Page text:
When Your Twins Have Opposite Personalities

From the moment they were born, my fraternal twin sons have had very different temperaments. “Twin A” came out kicking and screaming. Literally. Minutes after he made his very loud entrance, the doctors whisked him off to the nursery to check his breathing and run some tests. He was fine but now at age 17, he still kicks and screams! In other words, he’s my “challenging” child—head strong, opinionated, argumentative. (He’d make a great lawyer!)

“Twin B,” on the other hand, arrived in this world smiling. He didn’t fuss; he didn’t cry. In the recovery room, he gazed up at us for hours as my husband cradled him in his arms. He hasn’t changed all that much in 17 years either. He’s still easy-going—a people-person—well liked by his peers and teachers.

Obviously I’m painting my twins in very broad strokes. (“Twin B,” for instance, is far from perfect. He can be impulsive, immature and silly. “Twin A” is extremely articulate, engaging, and very charming when he wants to be.) Yes, there’s much more to their personalities than I can quickly explain here. Although they have many similar interests, and both claim to think a lot alike, the fact remains that their dispositions are polar opposites. And why is this important? Because it caused some social problems during early childhood.

identical twin boyosLike most twins during those early school years, my boys were viewed as a two-for-one deal by their classmates. Out of sheer politeness or perceived obligation—I’m still not sure which—classmates sent out birthday party or play date invitations to both twins, even if the host was only friendly with my mellow twin. Although the intentions were well-meaning, it wasn’t always a good fit. Sometimes the host just didn’t gel with the other twin’s in-you-face, tell-it-like-it-is style, especially when compared to his cotwin’s easy-going demeanor. Over time, my twins were pigeonholed into these roles—easy twin, difficult twin—and the comparisons started, many negative. It helped when I got involved and stressed to families that it was OK to invite just one twin. But then a new problem arose: The invitations became lopsided with my mellow twin reaping many more offers than his brother.

Both my twins suffered. My mellow twin felt guilty that he got to go to birthday parties and sleepovers with friends more often than his cotwin. He felt a sense of obligation towards his twin, too. After all, his twin was also his friend. My challenging twin, on the other hand, felt jealousy, resentment. At such a young age, he simply didn’t understand the circumstances and turned his frustration toward his brother. It was my job as their mother to help my mellow twin give up his guilt and just live his life, and help my challenging twin examine his own words and actions and their effect on other people. But as someone who watched closely from the sidelines, I also wondered if the situation was exasperated simply because they were twins. Perhaps my challenging child seemed more difficult to his peers because he stood alongside a twin who was super easy-going. If he had been born a singleton with the same ornery personality (or even had a twin with an equally difficult personality), would it have mattered? In other words, was it the side-by-side comparison that became the problem?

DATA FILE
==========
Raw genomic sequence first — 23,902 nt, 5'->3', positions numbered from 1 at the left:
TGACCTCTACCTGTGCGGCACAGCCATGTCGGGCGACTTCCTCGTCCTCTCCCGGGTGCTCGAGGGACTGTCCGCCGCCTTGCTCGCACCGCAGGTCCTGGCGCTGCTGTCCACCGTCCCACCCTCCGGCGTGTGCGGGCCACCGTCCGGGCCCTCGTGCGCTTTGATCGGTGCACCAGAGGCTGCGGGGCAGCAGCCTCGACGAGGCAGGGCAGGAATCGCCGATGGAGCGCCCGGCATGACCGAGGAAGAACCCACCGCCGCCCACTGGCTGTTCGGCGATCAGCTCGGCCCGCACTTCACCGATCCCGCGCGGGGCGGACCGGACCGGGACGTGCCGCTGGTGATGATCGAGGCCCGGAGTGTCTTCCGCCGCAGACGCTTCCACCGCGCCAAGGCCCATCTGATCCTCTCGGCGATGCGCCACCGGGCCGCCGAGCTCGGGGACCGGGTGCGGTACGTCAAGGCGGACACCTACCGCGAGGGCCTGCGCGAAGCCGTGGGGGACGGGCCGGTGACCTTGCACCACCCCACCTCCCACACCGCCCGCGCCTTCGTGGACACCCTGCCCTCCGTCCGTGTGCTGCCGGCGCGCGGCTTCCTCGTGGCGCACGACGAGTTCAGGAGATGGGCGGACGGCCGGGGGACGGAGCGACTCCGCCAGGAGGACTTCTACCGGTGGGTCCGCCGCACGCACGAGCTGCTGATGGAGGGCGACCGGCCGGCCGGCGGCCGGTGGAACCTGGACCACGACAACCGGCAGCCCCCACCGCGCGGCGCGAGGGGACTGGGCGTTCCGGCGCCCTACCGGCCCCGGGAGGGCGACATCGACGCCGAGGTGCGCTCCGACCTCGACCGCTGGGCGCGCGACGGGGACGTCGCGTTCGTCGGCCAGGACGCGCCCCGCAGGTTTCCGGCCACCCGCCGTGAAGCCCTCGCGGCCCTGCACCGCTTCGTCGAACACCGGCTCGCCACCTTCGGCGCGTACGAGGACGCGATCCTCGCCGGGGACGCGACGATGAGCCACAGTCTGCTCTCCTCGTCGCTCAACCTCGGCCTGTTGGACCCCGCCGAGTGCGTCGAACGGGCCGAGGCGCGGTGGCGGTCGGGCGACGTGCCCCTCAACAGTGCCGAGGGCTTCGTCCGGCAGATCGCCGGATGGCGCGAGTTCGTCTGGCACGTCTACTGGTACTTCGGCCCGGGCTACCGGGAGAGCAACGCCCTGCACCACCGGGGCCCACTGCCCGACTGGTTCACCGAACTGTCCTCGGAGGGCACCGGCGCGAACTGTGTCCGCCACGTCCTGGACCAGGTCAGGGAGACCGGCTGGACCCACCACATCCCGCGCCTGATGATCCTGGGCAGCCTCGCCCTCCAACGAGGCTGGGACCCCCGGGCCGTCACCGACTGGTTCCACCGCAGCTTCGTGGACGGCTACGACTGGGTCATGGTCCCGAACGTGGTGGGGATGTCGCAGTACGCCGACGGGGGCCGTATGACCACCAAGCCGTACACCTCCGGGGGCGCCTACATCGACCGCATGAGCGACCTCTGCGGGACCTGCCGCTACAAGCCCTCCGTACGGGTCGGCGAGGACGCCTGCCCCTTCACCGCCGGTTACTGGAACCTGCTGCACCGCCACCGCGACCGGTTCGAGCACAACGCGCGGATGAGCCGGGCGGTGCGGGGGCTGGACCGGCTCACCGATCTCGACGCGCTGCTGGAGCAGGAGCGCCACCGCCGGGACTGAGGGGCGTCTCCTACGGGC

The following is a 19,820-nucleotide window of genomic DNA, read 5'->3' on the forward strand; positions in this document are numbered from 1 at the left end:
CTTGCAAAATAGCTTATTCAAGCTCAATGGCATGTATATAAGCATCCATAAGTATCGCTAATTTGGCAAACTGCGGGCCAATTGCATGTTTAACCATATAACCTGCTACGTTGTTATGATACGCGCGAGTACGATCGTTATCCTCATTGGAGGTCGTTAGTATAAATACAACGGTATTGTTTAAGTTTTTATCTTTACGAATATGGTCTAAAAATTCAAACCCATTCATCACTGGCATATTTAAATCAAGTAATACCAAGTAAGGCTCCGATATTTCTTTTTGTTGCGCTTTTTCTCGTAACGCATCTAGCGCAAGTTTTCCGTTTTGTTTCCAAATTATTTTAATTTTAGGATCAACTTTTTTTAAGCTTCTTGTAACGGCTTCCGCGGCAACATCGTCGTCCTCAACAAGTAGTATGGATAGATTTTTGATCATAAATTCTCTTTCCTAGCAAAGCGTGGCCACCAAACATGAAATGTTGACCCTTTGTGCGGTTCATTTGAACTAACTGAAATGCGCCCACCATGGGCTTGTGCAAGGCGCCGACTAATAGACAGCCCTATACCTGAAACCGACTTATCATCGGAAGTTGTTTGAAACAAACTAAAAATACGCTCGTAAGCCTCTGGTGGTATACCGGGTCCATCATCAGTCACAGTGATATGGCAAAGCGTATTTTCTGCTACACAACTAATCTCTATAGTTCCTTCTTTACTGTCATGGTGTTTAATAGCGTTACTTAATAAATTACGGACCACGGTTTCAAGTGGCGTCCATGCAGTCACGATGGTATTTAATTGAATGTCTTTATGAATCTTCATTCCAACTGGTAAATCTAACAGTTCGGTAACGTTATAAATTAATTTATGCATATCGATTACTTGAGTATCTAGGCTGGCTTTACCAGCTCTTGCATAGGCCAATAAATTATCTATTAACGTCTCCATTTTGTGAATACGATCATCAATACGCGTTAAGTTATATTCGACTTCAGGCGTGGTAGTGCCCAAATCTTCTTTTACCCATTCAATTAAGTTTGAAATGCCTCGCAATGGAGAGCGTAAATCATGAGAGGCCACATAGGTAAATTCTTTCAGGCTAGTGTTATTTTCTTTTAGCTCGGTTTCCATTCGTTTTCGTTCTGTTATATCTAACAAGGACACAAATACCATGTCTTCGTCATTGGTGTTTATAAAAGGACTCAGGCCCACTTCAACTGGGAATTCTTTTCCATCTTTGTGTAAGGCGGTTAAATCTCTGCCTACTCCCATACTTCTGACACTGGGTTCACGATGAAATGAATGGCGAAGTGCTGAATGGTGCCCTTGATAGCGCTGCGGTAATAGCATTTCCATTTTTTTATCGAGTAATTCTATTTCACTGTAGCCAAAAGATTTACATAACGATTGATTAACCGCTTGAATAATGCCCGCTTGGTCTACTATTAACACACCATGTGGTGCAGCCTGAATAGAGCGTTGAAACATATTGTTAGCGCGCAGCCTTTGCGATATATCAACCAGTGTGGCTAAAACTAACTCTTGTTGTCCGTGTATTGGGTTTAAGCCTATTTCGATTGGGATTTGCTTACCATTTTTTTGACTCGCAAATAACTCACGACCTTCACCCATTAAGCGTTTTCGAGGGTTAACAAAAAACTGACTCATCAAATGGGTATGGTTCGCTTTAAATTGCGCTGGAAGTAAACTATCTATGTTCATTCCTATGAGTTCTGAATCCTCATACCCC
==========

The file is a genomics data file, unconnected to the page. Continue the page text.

Maybe. Maybe not. But I’ll never know.

The good news is that we eventually turned a corner but it took patience and tender guidance. To illustrate how far we’ve come—last week my challenging twin was elected Student Body Vice President of his high school, a position that requires strong leadership skills and the ability to relate well to one’s peers. A proud accomplishment, indeed.

If your twins have opposite personalities and it’s negatively affecting one or both children’s self-esteem, disrupting family life, or causing a rift within the twinship itself, consider the following tips.

  • Encourage your twins to pursue their own personal passions. When each can call something his own, whether it’s a sport or hobby, they are allowed the freedom to be true individuals. It builds their self-esteem and to trust in themselves. Furthermore, others will relate to them as individuals, not just one half of a pair.